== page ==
Causes: It’s unclear what causes skin tags. Bruce Katz, MD, a dermatologist in New York City to Women’s Health “They often occur in areas of friction like by the neck, underarms and groin – they are thought to be caused by skin rubbing on skin or on clothing”.

Skin tags have also been linked to genetics, a common side effect of pregnancy, obesity, HPV and type 2 diabetes. Other causes include wearing a lot of jewelry.

Treatment: Aside there’s no aesthetic reason to remove them. Seek professional help from a dermatologist to remove them. Seek professional help from a dermatologist to remove by cauterizing them, cutting hem off, freezing them.

10. Sebaceous Hyperplasia

Sebaceous Hyperplasia is a common benign skin lesion. It occurs when the sebaceous gland becomes enlarged with trapped sebum. They appear as white, yellowish or skin colored bumps on the forehead and center of the face.

Causes: People with fair skin, especially those with excess sun exposure are more prone to Sebaceous hyperplasia. It is likely genetics, mostly seen in people with family history. Linked to Muir-Torne syndrome, it can be a sign of a tumor in people with this rare genetic disorder.

Treatment: Though harmless treatment includes –

  • Isotretinoin
  • Cryotherapy
  • Laser treatment

11. Papular Eczema

Popular eczema are bumps that occur due to eczema. These bumps, called papules are small rashes and itchy.

Causes: There’s no known cause of eczema. Popular eczema is more likely to affect people with darker skin or African – American people.

Treatment – There’s presently no cure for eczema although a wide range of treatments and remedies are available to ease symptoms – depending of the type and severity of eczema.

This includes OTC treatments, phytotherapy biological medications.

Home remedies include:

  • Using gentle fragrance – free products.
  • Less shower time, with lukewarm water.
  • Moisturizing frequently with coconut oil, aloe vera gel, apple cider vinegar, sunflower oil

12. Lipoma

Lipoma is a lump underneath the skin caused by accumulation of fatty deposit. Lipomas are considered to be benign tumors by doctor – meaning they are non-cancerous and generally harmless.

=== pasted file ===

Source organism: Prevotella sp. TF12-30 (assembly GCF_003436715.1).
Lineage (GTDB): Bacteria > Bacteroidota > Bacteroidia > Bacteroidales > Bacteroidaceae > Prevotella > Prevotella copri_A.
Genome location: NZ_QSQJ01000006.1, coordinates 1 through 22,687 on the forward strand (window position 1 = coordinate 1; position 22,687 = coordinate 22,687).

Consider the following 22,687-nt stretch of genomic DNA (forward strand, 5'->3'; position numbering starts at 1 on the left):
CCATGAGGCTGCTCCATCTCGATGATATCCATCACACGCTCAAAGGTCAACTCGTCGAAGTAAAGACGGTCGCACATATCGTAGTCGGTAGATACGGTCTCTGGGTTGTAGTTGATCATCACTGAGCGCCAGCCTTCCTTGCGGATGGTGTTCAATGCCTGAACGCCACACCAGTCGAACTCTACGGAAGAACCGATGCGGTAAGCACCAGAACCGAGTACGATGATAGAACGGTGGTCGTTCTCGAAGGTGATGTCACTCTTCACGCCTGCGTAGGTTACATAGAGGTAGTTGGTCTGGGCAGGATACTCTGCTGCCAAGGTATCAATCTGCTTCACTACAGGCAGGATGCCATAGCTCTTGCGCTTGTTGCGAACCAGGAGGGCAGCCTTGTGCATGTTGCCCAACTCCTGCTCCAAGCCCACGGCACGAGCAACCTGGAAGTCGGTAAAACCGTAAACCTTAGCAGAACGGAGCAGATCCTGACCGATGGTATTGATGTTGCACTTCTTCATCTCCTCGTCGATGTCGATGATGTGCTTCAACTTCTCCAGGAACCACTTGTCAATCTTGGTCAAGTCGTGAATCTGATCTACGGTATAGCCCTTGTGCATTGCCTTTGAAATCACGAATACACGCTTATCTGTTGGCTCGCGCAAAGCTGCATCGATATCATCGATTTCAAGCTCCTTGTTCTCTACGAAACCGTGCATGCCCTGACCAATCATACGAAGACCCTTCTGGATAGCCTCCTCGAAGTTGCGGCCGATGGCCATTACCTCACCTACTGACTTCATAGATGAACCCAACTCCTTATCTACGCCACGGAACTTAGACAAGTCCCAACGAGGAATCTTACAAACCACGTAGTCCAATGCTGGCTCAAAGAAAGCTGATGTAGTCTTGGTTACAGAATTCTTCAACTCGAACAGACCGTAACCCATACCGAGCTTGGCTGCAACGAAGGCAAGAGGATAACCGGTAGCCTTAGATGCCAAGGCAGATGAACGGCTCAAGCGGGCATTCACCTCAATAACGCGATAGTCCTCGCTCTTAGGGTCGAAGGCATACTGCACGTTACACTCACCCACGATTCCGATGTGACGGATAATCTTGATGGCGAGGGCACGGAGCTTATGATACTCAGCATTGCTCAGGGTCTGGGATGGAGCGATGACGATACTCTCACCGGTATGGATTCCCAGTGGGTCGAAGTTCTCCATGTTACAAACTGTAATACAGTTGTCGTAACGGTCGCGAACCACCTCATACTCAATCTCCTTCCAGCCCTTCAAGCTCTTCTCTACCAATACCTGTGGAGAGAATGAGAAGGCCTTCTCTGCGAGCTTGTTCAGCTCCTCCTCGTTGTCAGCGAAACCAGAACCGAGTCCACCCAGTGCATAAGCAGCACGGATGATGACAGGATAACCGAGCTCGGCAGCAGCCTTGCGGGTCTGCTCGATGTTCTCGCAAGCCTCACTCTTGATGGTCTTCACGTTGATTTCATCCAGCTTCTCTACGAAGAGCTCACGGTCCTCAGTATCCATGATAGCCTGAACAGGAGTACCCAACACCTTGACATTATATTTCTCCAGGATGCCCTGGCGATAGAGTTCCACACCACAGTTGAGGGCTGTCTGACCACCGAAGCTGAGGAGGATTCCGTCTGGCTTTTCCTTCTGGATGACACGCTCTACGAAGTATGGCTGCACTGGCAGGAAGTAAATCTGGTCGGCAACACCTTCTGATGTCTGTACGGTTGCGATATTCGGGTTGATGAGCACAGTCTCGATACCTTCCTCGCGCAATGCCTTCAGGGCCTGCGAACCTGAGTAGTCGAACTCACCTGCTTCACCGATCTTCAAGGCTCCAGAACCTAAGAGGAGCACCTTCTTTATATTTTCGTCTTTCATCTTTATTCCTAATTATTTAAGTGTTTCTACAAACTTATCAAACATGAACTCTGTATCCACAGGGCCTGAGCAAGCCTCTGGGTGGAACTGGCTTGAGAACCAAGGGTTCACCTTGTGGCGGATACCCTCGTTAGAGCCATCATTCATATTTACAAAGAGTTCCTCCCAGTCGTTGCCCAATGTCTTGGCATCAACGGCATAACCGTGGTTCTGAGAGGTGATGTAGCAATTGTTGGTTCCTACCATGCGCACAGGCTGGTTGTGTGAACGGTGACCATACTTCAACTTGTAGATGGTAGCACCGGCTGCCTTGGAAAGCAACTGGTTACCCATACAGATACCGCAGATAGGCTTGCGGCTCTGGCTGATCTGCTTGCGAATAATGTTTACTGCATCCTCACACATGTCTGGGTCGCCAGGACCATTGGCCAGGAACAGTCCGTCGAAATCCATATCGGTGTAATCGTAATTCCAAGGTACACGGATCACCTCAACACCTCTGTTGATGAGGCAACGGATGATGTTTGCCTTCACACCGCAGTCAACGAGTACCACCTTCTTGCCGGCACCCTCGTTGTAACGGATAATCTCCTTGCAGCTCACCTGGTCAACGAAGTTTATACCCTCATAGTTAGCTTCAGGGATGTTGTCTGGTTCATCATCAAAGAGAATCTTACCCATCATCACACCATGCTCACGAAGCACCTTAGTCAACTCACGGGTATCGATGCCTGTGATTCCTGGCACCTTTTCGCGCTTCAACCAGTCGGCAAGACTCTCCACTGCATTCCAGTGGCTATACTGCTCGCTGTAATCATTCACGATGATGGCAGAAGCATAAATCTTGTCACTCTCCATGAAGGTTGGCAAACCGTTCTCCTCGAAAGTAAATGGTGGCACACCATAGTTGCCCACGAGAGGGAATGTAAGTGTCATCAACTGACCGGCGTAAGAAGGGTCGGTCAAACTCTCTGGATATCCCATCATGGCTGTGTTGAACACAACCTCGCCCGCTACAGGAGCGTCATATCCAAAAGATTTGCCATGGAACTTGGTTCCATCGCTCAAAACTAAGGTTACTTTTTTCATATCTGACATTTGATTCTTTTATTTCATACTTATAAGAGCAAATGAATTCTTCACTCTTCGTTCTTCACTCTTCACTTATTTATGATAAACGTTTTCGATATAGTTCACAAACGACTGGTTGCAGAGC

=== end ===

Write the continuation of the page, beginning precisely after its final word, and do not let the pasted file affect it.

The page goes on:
Cause: The cause of Lipoma has not been fully understood but it has often genetically linked. If you notice changes like

Increase in pain

  • Pain accompanied with red or hot sensation
  • Visible changes in the overly skin
  • Turning hard

then you should see a doctor.

Treatment: Surgically removal is the best treatment option. Lipoma is removed for various reasons

  • Cancerous
  • Cause pain and discomfort
  • Cosmetic reasons

13. Cherry Angiomas

Cherry Angiomas or red moles are benign bumps that pop on the face, belly, chest and back. It contains a collection of blood vessels responsible for its reddish appearance.

Cause: Like Lipomas’ the cause of cherry angiomas is unknown and it’s linked to  genetic factors that predisposes certain people more likely to get than others.

Treatment: Common procedures for removing red moles include

  • Cryosurgery
  • Electrocauterization
  • Laser surgery

14. Sebaceous cysts

Sebaceous cysts are common noncancerous cysts that contain yellow cheese like substances. They are asymptomatic large cysts that contain yellow cheese like substances.

Causes: This pimple look alike is caused by keratin buildup under the skin – especially on areas with concentration of sebaceous glands. Sebaceous gland produces the oil that coats your skin and hair. Sebaceous cysts are usually found on the scalp, face. Back and neck.

Treatment: Cysts are treated by draining or surgically removal, usually for cosmetic reasons.

15. Bumps due to Rosacea

Rosacea is a common facial skin disorder that causes redness on the chin, nose, forehead and cheeks. Overtime if not properly treated rosacea can cause red solid bumps and pus-filled pimples in some patient.

Causes: the cause of rosacea is unknown. Condition like exercise, alcohol, sun exposure, cosmetics, skincare products can trigger it causing inflammation of the skin. Rosacea is often seen with people with dry skin.

Treatment: Treatment options include use of

  • Topical azelaic acid
  • Topical prescriptions
  • Oral antibiotics

Avoiding exposure to triggers is key in decreasing the inflammation that causes the redness and bumps.

16. Seborrheic Keratosis

Seborrheic keratoses (seborrheic or senile wart) on a patient’s back. This skin growth is caused by over-production of keratin. Keratin is a tough fibrous protein found in hair and the outer layer of skin. Keratoses range from flat, dark brown rough patches to small, wart-like protrusions covered with a greasy, removable crust. Seborrheic keratoses are mainly found on the trunk and usually occur in elderly patient’s. They are harmless, but as they are unsightly can be removed by cryosurgery (destruction of tissue using extreme cold) or surgical excision.

Seborrheic keratosis is a type of skin growth mostly found on areas of the body exposed to he sun through growth can be found on any part of the body except the soles of he feet or the palms.

Causes: The skin condition often runs in families. Evidence support that frequent sun exposure to sun also contributes.

Treatment: A seborrheic keratosis doesn’t need treatment, however, common methods of removal include

  • Cyrosurgery
  • Electrosurgery
  • Curettage